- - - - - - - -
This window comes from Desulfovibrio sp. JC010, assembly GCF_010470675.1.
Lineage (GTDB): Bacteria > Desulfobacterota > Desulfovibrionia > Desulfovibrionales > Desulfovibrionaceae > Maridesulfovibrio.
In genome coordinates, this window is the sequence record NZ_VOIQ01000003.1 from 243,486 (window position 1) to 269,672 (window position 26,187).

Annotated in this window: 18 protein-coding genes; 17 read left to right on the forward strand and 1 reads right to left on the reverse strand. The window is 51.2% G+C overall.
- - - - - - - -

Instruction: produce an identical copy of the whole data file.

This window comes from Desulfovibrio sp. JC010, assembly GCF_010470675.1.
Lineage (GTDB): Bacteria > Desulfobacterota > Desulfovibrionia > Desulfovibrionales > Desulfovibrionaceae > Maridesulfovibrio.
In genome coordinates, this window is the sequence record NZ_VOIQ01000003.1 from 243,486 (window position 1) to 269,672 (window position 26,187).

Annotated in this window: 18 protein-coding genes; 17 read left to right on the forward strand and 1 reads right to left on the reverse strand. The window is 51.2% G+C overall.